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    photo of Jeanette Gundel
    Jeanette Gundel



    Director of Graduate Studies,
    Professor, Linguistics

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Graduate Program in Cognitive Science

Cognitive Science is broadly concerned with integrating contemporary approaches to the study of mind/brain, and with the systems and processes underlying the acquisition and use of knowledge. Given the inherently interdisciplinary nature of cognitive science, our Ph.D. program is structured to allow students the flexibility to pursue a wide variety of research topics and to integrate methodologies and perspectives from different disciplines.

The coherence of the program lies in its intellectual focus on cognition. This program spans cellular, behavioral and psychological levels of scientific analysis in the study of cognition in a single unified graduate program. The program integrates the diverse content, methods, and perspectives of a number of different disciplines (e.g. anthropology, biology, artificial intelligence, linguistics, neuroscience, philosophy, and psychology) which are concerned with or in some sense inform our understanding of cognition, but all of which as individual disciplines involve concerns that are not specifically cognitive.

Program Overview: Ph.D. & Minor degree

Ph.D. in Cognitive Science

Cognitive Science is broadly concerned with integrating contemporary approaches to the study of mind/brain, and with the systems and processes underlying the acquisition and use of knowledge. Given the inherently interdisciplinary nature of cognitive science, our Ph.D. program is structured to allow students the flexibility to pursue a wide variety of research topics and to integrate methodologies and perspectives from different disciplines.

The coherence of the program lies in its intellectual focus on cognition. This program spans cellular, behavioral and psychological levels of scientific analysis in the study of cognition in a single unified graduate program. The program integrates the diverse content, methods, and perspectives of a number of different disciplines (e.g. anthropology, biology, artificial intelligence, linguistics, neuroscience, philosophy, and psychology) which are concerned with or in some sense inform our understanding of cognition, but all of which as individual disciplines involve concerns that are not specifically cognitive.

Minor Degree in Cognitive Science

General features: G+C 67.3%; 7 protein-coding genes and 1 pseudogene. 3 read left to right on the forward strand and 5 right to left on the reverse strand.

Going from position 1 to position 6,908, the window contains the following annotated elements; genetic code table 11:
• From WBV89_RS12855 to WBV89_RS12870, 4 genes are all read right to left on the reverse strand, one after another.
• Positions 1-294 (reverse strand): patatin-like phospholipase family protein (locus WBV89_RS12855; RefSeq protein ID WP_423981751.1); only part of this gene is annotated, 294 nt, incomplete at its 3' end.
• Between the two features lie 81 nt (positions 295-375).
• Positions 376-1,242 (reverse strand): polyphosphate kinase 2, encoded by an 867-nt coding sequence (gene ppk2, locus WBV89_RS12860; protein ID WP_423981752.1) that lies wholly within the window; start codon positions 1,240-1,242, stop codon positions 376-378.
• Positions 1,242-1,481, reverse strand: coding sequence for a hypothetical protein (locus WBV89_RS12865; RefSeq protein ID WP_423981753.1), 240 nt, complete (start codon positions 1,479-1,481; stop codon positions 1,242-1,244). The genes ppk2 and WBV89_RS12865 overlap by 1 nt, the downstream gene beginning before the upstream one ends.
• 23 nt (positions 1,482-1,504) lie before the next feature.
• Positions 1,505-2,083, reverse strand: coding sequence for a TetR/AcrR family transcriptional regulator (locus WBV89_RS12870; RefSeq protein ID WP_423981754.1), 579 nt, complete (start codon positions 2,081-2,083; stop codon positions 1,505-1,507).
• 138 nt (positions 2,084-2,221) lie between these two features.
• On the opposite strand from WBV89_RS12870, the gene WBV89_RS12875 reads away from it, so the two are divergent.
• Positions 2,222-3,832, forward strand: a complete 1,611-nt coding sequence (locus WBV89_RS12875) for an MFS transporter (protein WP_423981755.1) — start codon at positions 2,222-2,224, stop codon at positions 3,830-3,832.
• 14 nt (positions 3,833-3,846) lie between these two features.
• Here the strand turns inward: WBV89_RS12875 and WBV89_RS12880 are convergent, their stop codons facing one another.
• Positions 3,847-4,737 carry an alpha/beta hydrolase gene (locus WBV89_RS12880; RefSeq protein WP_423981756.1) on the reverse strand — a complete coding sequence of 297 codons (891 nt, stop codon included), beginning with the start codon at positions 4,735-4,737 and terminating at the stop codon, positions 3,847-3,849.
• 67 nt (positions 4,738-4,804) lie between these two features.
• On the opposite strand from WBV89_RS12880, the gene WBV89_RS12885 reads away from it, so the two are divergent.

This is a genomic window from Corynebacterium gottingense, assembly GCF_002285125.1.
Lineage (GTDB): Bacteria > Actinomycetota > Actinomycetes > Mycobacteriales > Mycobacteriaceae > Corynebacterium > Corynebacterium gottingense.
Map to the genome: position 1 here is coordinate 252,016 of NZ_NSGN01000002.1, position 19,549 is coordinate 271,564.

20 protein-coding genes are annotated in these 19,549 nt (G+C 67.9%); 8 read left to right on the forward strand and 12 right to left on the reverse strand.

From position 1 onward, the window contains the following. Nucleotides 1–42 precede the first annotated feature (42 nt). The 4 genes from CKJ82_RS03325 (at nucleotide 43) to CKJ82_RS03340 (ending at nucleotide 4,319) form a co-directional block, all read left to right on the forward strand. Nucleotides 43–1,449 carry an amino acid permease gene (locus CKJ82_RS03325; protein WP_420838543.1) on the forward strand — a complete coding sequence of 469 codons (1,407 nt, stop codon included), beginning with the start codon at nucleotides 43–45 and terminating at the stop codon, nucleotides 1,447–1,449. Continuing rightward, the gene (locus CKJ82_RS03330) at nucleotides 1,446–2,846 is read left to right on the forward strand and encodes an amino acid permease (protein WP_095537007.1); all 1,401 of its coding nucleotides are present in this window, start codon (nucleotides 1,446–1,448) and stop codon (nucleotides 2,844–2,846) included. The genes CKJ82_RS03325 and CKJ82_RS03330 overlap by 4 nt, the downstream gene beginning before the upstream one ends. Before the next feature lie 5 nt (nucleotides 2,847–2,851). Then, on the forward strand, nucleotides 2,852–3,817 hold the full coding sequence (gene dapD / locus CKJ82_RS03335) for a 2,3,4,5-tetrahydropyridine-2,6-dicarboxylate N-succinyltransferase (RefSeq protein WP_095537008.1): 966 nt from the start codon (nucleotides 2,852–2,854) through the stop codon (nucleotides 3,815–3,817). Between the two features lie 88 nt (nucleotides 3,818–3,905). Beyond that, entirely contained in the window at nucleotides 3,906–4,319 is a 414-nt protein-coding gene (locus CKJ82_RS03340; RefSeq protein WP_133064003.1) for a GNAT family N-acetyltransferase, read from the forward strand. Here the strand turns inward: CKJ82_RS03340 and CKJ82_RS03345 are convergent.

An interdisciplinary minor in cognitive science was established by the Graduate School at the University of Minnesota in 1989. The impetus for this minor program was the recognition of the need for a formal organizational structure to facilitate graduate academic activities in this rapidly advancing domain. The formal minor is administered through the Graduate School and is available at both the Master's and Doctoral levels. It provides integrated courses that emphasize theory and methods in cognitive science. This program works to enhance the interactions among graduate students and faculty involved in cognitive science.

Program Advisers

In order to ensure an interdisciplinary approach, each student will have two co-advisers, each representing a different discipline from within the cognitive sciences. Both advisers must be on the Cognitive Science graduate faculty, and at least one must be a Senior Member.  One will be assigned at the time of admission, based on both the applicant's area of research interest (and expressed preference for working with a particular faculty member) and expression of interest on behalf of faculty members in the program to work with the student. The other will be selected by the student by the end of his/her second year. 

Program Structure

Students are required to take two core courses, as well as 9 credits of independent study related to research.  Other course requirements are distributed among component disciplines and fields (see PhD requirements for details).  Courses are intended to provide a foundation for the student's research program.

 

 

Updated December 11, 2014